A measure that would generate $82 million in Nebraska state tax revenue by eliminating a deduction for high-income earners hit a snag Thursday in the Legislature after business groups objected to the idea.
The proposal debated by lawmakers would restore some of the estimated $250 million the state is expected to lose over the next three years as a result of the federal coronavirus tax cuts for businesses.
“This is a huge tax decision, a huge revenue decision that we should debate and vote on,” said Sen. Sue Crawford, of Bellevue, who sponsored the measure.
Some lawmakers cast the measure as a tax increase on businesses that are still struggling from the coronavirus pandemic and said their local and state chambers of commerce opposed it. After three hours of debate, senators left the issue unresolved and adjourned for a four-day weekend.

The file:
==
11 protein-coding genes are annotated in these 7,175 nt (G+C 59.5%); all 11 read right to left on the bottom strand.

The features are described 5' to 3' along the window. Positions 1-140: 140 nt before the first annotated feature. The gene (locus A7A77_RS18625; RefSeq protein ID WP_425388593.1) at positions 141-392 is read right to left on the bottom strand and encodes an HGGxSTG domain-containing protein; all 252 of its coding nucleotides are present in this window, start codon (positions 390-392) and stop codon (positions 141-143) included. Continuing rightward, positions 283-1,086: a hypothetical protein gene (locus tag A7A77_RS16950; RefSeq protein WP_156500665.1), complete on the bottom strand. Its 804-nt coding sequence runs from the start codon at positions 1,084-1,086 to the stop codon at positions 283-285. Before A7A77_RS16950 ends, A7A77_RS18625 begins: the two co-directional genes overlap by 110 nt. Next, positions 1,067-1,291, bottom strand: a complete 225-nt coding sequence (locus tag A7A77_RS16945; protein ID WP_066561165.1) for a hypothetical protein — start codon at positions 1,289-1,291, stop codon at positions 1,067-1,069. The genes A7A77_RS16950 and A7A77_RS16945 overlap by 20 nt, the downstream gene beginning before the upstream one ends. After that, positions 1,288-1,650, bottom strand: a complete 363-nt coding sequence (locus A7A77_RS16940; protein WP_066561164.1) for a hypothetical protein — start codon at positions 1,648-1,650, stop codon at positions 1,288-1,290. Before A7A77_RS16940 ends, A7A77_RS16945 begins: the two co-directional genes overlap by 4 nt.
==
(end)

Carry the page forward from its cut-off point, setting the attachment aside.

“This has a potentially significant impact on small businesses,” said Sen. Mike Hilgers of Lincoln.
Nebraska's tax system is coupled with the federal tax code in a way that triggers automatic changes in the state anytime federal officials approve new tax policies.
Crawford's proposal would preserve a $500,000 income cap on a Nebraska state income tax deduction that was eliminated with the passage of the federal Coronavirus Aid, Relief and Economic Security Act.
Under previous state law, taxpayers who earned more than $500,000 a year were prohibited from deducting business losses as a tax write-off. The CARES Act eliminated the cap, allowing business owners to claim losses on their state income taxes.
Crawford said business owners who make more than $500,000 will still get federal tax benefits under the CARES Act, and she argued that wealthier taxpayers have more resources to exploit the benefit.
“Anybody with a great accountant can find business losses, despite the fact that your business is chugging along just fine,” she said.
But Sen. Lou Ann Linehan, of Elkhorn, said the businesses that benefit from the Nebraska tax deduction are generally the ones that offer high-paying jobs. Many of those were hit hard by the pandemic, she said.
“I don't know how we can argue about letting people keep their doors open and keep people employed,” she said.
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